Although the basic GnuPG program has a command-line interface, there exist various front-ends that provide it with a graphical user interface. For example, GnuPG encryption support has been integrated into KMail and Evolution, the graphical email clients found in KDE and GNOME, the most popular Linux desktops. There are also graphical GnuPG front-ends, for example Seahorse for GNOME and KGPG for KDE.
For macOS, the GPG Suite project provides a number of Aqua front-ends for OS integration of encryption and key management as well as GnuPG installations via Installer packages. Furthermore, the GPG Suite Installer installs all related OpenPGP applications (GPG Keychain Access), plugins (GPGMail) and dependencies (MacGPG) to use GnuPG based encryption.
Instant messaging applications such as Psi and Fire can automatically secure messages when GnuPG is installed and configured. Web-based software such as Horde also makes use of it. The cross-platform extension Enigmail provides GnuPG support for Mozilla Thunderbird and SeaMonkey. Similarly, Enigform provides GnuPG support for Mozilla Firefox. FireGPG was discontinued June 7, 2010.
In 2005, g10 Code GmbH and Intevation GmbH released Gpg4win, a software suite that includes GnuPG for Windows, GNU Privacy Assistant, and GnuPG plug-ins for Windows Explorer and Outlook. These tools are wrapped in a standard Windows installer, making it easier for GnuPG to be installed and used on Windows systems.
As a command-line-based system, GnuPG 1.x is not written as an API that may be incorporated into other software. To overcome this, GPGME (abbreviated from GnuPG Made Easy) was created as an API wrapper around GnuPG that parses the output of GnuPG and provides a stable and maintainable API between the components. This currently requires an out-of-process call to the GnuPG executable for many GPGME API calls; as a result, possible security problems in an application do not propagate to the actual crypto code due to the process barrier. Various graphical front-ends based on GPGME have been created.
The OpenPGP standard specifies several methods of digitally signing messages. In 2003, due to an error in a change to GnuPG intended to make one of those methods more efficient, a security vulnerability was introduced. It affected only one method of digitally signing messages, only for some releases of GnuPG (1.0.2 through 1.2.3), and there were fewer than 1000 such keys listed on the key servers. Most people did not use this method, and were in any case discouraged from doing so, so the damage caused (if any, since none has been publicly reported) would appear to have been minimal. Support for this method has been removed from GnuPG versions released after this discovery (1.2.4 and later).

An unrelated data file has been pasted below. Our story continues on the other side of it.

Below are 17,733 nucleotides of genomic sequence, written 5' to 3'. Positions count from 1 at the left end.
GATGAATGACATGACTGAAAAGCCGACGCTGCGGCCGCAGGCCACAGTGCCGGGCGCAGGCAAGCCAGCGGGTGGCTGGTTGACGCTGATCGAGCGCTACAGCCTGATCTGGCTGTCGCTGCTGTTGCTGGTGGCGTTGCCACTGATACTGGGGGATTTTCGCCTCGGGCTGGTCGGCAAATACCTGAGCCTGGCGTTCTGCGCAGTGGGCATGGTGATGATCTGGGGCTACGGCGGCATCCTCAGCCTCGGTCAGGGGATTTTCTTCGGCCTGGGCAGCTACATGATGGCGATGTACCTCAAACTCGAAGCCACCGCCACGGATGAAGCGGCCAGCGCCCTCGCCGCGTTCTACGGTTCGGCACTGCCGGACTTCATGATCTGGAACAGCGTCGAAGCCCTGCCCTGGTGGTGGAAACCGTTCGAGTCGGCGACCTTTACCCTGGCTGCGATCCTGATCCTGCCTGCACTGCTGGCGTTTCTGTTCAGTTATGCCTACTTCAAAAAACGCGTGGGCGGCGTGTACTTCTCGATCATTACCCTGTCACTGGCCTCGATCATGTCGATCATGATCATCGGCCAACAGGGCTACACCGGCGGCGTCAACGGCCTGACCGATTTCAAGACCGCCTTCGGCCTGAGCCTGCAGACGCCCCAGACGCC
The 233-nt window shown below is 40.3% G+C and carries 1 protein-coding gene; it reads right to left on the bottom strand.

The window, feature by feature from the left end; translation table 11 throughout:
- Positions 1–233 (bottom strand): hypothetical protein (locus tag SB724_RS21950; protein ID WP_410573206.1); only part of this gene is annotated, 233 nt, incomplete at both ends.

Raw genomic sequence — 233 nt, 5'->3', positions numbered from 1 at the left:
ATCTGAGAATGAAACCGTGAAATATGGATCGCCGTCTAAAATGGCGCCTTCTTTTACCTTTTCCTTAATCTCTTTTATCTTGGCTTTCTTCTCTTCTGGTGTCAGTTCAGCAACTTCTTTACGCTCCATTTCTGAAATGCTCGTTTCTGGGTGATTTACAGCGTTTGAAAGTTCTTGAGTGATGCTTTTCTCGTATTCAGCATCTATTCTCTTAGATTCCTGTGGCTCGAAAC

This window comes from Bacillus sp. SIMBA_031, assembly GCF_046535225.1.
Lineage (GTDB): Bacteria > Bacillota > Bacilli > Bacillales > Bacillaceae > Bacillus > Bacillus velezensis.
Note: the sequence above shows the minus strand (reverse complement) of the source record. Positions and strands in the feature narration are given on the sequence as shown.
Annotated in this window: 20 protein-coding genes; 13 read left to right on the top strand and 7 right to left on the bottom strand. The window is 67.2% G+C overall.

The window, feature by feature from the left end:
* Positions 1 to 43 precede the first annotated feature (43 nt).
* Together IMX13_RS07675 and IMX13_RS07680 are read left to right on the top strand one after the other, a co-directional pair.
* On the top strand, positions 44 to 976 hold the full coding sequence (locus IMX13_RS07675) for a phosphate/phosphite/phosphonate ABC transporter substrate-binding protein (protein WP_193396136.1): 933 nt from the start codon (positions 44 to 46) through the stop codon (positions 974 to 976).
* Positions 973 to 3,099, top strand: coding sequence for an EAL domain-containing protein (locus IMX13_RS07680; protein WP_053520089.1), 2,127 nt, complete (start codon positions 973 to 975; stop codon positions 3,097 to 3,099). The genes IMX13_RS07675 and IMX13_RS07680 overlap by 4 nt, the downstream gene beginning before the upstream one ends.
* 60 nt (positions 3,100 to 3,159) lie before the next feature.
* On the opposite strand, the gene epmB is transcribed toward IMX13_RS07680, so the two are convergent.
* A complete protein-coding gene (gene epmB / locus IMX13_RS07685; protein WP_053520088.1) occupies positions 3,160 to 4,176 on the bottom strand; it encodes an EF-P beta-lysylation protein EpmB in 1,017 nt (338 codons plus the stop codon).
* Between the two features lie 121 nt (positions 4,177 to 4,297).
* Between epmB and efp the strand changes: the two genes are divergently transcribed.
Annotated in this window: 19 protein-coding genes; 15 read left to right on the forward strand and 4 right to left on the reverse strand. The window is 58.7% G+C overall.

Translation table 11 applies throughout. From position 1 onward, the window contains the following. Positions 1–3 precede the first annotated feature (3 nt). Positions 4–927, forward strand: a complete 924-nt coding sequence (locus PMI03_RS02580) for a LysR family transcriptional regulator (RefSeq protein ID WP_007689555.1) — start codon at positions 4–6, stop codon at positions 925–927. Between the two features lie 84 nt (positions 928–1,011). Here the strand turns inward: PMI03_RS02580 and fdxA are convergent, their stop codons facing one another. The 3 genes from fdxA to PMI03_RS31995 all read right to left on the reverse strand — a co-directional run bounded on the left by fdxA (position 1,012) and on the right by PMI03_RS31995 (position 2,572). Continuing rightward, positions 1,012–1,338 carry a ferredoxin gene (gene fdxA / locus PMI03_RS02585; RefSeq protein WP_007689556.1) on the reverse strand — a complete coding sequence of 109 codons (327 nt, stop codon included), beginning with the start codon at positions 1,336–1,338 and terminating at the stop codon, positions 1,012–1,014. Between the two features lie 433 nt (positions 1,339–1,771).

Two further vulnerabilities were discovered in early 2006; the first being that scripted uses of GnuPG for signature verification may result in false positives, the second that non-MIME messages were vulnerable to the injection of data which while not covered by the digital signature, would be reported as being part of the signed message. In both cases updated versions of GnuPG were made available at the time of the announcement.
In June 2017, a vulnerability (CVE-2017-7526) was discovered within Libgcrypt by Bernstein, Breitner and others: a library used by GnuPG, which enabled a full key recovery for RSA-1024 and about more than 1/8th of RSA-2048 keys. This side-channel attack exploits the fact that Libgcrypt used a sliding windows method for exponentiation which leads to the leakage of exponent bits and to full key recovery.
Notable applications, front ends and browser extensions that support GPG include the following:
In May 2014, The Washington Post reported on a 12-minute video guide "GPG for Journalists" posted to Vimeo in January 2013 by a user named anon108. The Post identified anon108 as fugitive NSA whistleblower Edward Snowden, who it said made the tutorial — "narrated by a digitally disguised voice whose speech patterns sound similar to those of Snowden" — to teach journalist Glenn Greenwald email encryption. Greenwald said that he could not confirm the authorship of the video.